Don’t Let Your 401(k) Provider Hide the Cost of Your Plan
There are few industries where the phrase “you get what you pay for” is less applicable than the 401(k) industry. That’s because equally competent 401(k) providers can charge dramatically different fees for comparable administration services and investments. This variability is a big problem for business owners – who have a fiduciary responsibility to protect the interests of their 401(k) participants by paying only “reasonable” fees from plan assets. If an owner fails to meet their responsibility, they can be personally liable for restoring participant losses due to excessive fee payments.
And yet, few business owners know the cost of their 401(k) plan – even when their personal account earnings are at stake. According to a recent Pew Charitable Trusts survey, only 19% of small to midsize employers are “very familiar” with the fees paid by their 401(k) plan, while 34% were “not at all familiar.” The remaining 47% said they were only “somewhat familiar.”
Why are so many business owners unclear about the cost of their 401(k) plan despite their personal interest in keeping its fees in check? I think a contributing factor is ineffective DOL fee disclosure rules that permit 401(k) providers to bury administration fees paid by revenue sharing and/or a variable annuity wrap in fund expenses ratios. This lack of transparency can make it impossible for business owners to determine the full cost of their 401(k) provider’s administration services.
If you’re a business owner, the stakes are too high to not know the cost of your 401(k) plan. Below is a primer on the two major 401(k) fee categories – administration fees and investment expenses - and the range we found for these fees in our latest small business 401(k) fee study. You can use this information to help determine the cost of your plan and compare your 401(k) provider’s fees to competitors.
401(k) administration fees
401(k) administration services include asset custody, participant recordkeeping, and Third-Party Administration (TPA). A 401(k) provider can charge either “direct” or “indirect” fees for their plan administration services:
- Direct fees – are paid by the plan sponsor or deducted from participant accounts.
- Indirect fees – are paid by plan investments. The two most common forms of indirect fees are revenue sharing and variable annuity wraps.
You have a fiduciary responsibility to ensure these fees are reasonable in total. Direct fees are the most transparent. Their dollar amount should be explicitly reported in your 401(k) provider’s 408b-2 fee disclosure. Indirect fees are a different story. 401(k) providers typically bury them in fund expense ratios – leaving it up to you to determine their dollar amount. This job usually requires the use of a complicated spreadsheet.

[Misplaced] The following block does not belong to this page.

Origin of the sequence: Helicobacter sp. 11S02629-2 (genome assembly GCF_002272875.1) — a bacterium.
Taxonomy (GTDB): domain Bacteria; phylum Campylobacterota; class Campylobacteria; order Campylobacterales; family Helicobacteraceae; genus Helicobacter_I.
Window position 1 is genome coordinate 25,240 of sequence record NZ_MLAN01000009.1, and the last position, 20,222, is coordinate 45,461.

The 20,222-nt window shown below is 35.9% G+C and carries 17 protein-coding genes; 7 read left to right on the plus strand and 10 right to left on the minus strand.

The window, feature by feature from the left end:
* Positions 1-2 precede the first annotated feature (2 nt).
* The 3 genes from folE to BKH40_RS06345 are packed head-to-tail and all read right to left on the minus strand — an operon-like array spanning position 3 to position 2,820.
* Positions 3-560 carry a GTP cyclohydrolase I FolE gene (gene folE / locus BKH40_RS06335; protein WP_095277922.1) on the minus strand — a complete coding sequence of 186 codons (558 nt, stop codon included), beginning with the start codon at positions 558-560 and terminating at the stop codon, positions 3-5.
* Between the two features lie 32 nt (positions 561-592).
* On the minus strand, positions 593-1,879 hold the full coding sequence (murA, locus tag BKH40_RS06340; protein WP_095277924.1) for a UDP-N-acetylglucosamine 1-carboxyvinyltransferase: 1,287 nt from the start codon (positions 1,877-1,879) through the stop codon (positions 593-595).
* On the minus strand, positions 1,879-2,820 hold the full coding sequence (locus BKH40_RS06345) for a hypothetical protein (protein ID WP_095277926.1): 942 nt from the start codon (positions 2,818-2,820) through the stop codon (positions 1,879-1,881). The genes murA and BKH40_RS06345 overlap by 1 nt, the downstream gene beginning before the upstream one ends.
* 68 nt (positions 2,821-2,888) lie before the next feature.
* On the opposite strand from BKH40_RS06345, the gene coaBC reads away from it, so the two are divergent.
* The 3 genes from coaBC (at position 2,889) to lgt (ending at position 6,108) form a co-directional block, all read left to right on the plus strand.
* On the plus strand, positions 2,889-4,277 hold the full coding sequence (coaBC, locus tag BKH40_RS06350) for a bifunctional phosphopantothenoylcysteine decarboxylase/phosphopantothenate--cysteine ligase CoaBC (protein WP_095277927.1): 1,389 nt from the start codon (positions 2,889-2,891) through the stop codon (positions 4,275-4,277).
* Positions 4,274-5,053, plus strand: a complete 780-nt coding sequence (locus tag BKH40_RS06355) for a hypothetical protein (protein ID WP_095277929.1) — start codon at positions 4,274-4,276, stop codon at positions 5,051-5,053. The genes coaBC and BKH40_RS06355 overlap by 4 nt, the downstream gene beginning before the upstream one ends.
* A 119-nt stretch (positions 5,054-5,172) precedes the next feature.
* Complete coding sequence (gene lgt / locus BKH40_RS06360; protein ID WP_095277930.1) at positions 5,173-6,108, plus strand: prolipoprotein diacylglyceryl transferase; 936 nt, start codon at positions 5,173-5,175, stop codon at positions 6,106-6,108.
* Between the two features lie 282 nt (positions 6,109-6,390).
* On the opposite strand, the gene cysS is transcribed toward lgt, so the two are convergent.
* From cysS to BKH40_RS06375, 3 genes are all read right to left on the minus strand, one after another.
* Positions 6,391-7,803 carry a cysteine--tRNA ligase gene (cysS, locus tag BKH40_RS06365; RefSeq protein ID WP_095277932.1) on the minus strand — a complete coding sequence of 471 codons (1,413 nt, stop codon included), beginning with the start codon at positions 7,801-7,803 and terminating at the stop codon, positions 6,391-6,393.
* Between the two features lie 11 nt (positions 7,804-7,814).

401(k) providers can charge either asset-based or headcount-based fees for administration services. I recommend you avoid asset-based administration fees to the extent possible because they can quickly outstretch your provider’s level of service as plan assets grow.
In our 2018 small business 401(k) fee study, we found 401(k) providers charge dramatically different administration fees – ranging from $97.09 to $2,521.81 per participant (direct + indirect) on average. A huge difference!
401(k) investment expenses
401(k) investments are most often mutual funds. Their investment expenses fall into one of two general categories – shareholder fees and operating expenses. Shareholder fees apply to individual investor transactions and account maintenance while operating expenses cover regular and recurring fund expenses. Operating expenses are expressed as an expense ratio in mutual fund prospectuses.
Mutual fund operating expenses lower 401(k) participant investment returns – so the lower the operating expense ratio, the better. Mutual fund companies tend to make their funds - particularly actively-managed funds - available to 401(k) plans in multiple share classes. While all classes hold the same underlying securities, they can have very different expense ratios. Share classes with the highest expense ratios usually pay the most revenue sharing. Insurance companies can increase expense ratios further by adding a variable annuity wrap fee.
Because revenue sharing and wrap fees cover plan administration services - not investment management - you should consider them administration fees - not investment expenses – when they apply.
In our 2018 small business 401(k) fee study, we found the fund lineups of 401(k) providers had dramatically different “net” (minus revenue sharing and annuity wrap fees) expense ratios – ranging from 0.08% to 0.78% of plan assets on average. Another big difference!
Cost matters when saving for retirement!
Cost matters a lot when saving for retirement due to the power of compound interest. Reducing your 401(k) plan’s administration fees and investment expenses can help you and your employees retire years sooner – not to mention, lower your fiduciary liability.
Don’t let your 401(k) provider hide the cost of your plan – the stakes are too high. If they can’t give you a straight answer about the cost of your plan, there’s a good chance your plan is paying too much.
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About Eric Droblyen
Eric Droblyen began his career as an ERISA compliance specialist with Charles Schwab in the mid-1990s. His keen grasp on 401k plan administration and compliance matters has made Eric a sought after speaker. He has delivered presentations at a number of events, including the American Society of Pension Professionals and Actuaries (ASPPA) Annual Conference. As President and CEO of Employee Fiduciary, Eric is responsible for all aspects of the company’s operations and service delivery.